In May 2022, more than 1,200 participants—including four staff members from the Center for Large Landscape Conservation—from 49 countries gathered in the city of Kota Kinabalu, Malaysia for the 2nd Asia Parks Congress (APC). Jointly convened by Sabah Parks and the International Union for the Conservation of Nature (IUCN), this APC paved the way for the conservation community to refocus and reinvigorate common objectives, as one of the first, large, in-person (and virtual) gatherings to be held in Asia since the start of the Covid-19 pandemic.
Biosphere regions are special places recognized internationally for their unique beauty, cultures, and economic value to society. They also contain landscapes and seascapes important to the well-being of humans and wildlife alike. Recently, these regions gained a new champion in their stewardship: the Center for Large Landscape Conservation announced today that they will support the United States Biosphere Network (USBN), a voluntary network representing the 28 biosphere regions located in the U.S., as a fiscally sponsored project.
Would you like to be part of the solution to biodiversity loss and habitat fragmentation? Do you wish to join a team in a supportive, flexible, and dynamic work environment? The Center for Large Landscape Conservation brings science, policy, and proven solutions directly to communities working to protect and restore the health and climate integrity of the planet through large-scale conservation measures. We’re a leader in the fast-growing global movement to reverse landscape fragmentation, restore nature’s resilience to climate change, and support community-led action.
Dr. David Theobald, a science advisor to the Center for Large Landscape Conservation, was recently awarded the 2022 Distinguished Landscape Practitioner Award by the North American Chapter of the International Association for Landscape Ecology. This honor is bestowed to individuals who have made outstanding contributions over a period of years to the application of the principles of landscape ecology to real-world problems.
The Center for Large Landscape Conservation is pleased to announce the addition of two staff members who are helping to lead our programmatic work in the U.S. and worldwide. Project Director Megan Parker and Senior Conservation Scientist Annika Keeley each bring an impressive array of accomplishments in the field of conservation. We are excited to have these two leaders on our team to further elevate our science, policy, and partnership work.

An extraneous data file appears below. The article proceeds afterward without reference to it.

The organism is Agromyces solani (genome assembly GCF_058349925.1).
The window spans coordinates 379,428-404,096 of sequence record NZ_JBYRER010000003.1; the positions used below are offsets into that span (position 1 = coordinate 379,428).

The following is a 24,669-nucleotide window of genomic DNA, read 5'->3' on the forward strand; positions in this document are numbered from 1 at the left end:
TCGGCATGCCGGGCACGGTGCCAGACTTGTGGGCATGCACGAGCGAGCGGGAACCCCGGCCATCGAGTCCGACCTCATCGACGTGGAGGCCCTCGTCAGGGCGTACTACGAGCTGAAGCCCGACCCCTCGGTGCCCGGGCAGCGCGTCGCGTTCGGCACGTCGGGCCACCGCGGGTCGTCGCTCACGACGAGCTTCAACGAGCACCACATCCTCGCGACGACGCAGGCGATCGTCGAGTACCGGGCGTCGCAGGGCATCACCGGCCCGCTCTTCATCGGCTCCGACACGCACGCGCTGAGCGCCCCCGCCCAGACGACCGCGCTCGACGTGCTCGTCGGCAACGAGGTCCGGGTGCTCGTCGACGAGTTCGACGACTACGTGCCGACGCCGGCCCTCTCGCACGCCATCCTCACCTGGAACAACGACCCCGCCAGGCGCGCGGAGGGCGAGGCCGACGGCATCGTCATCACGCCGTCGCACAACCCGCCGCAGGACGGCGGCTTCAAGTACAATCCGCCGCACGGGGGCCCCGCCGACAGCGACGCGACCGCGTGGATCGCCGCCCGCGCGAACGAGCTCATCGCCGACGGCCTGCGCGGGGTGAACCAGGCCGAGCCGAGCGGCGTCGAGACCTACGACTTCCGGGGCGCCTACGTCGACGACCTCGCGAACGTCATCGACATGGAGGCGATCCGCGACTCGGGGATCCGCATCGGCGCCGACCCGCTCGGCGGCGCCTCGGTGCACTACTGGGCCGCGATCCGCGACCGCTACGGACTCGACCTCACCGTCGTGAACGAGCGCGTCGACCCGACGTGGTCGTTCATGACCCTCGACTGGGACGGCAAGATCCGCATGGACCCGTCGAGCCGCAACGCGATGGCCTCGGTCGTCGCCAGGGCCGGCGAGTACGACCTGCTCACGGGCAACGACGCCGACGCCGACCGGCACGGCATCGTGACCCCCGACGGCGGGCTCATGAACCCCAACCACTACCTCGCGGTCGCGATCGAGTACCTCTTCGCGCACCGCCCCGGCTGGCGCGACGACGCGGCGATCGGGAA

The Center for Large Landscape Conservation is seeking an experienced management professional with a strong background in the conservation field and a desire to help shape the future of a growing and dynamic organization. The Senior Director of Conservation will lead and inspire program staff to deliver innovative and strategic programs and initiatives that support the Center’s mission, strategic vision, and guiding philosophy. They will develop and implement program strategies at the local, regional, national and international level to advance and promote ecological connectivity.
An international group of more than 25 elephant biologists and infrastructure ecologists released a report today with an urgent message: All efforts to avoid key Asian elephant habitats and their migration corridors need to be made when developing linear infrastructure like roads, railways, and canals. If this is not possible, wildlife crossings are key to providing safe passage for this endangered species. The report comes in response to an explosion of new linear infrastructure across Asia that is increasingly blocking elephant movement and leading to deadly collisions.
A Montana group that has been recognizing conservation heroes for the past several decades is honoring Kylie Paul. Kylie joined the staff of the Center for Large Landscape Conservation as a road ecologist earlier this year to advance the development and implementation of wildlife-friendly transportation policies and projects. But she has been making a positive impact on wildlife and ecosystems for many years.
We are pleased to announce the release of our 2021 Annual Report and are proud to share with you a few of our noteworthy accomplishments from the past year. From on-the-ground projects and cutting-edge research to our influence on state, national, and international conservation policy, these are efforts that you—our community of supporters—helped make possible. In addition, we celebrate the ways in which we have successfully connected people and landscapes in the last ten years since becoming an independent nonprofit organization.
Marking an important step to safeguard both people and wildlife, the bipartisan infrastructure package that the U.S. Congress passed late Friday includes $350 million to construct wildlife road crossings. These structures reconnect important habitat and allow animals to pass safely over or under roadways, avoiding traffic. The legislation also makes projects to reduce wildlife-vehicle collisions eligible for funding in other transportation programs. The provisions in this legislation will help safeguard biodiversity while stimulating the U.S. economy, mitigating climate impacts, and educing highway fatalities.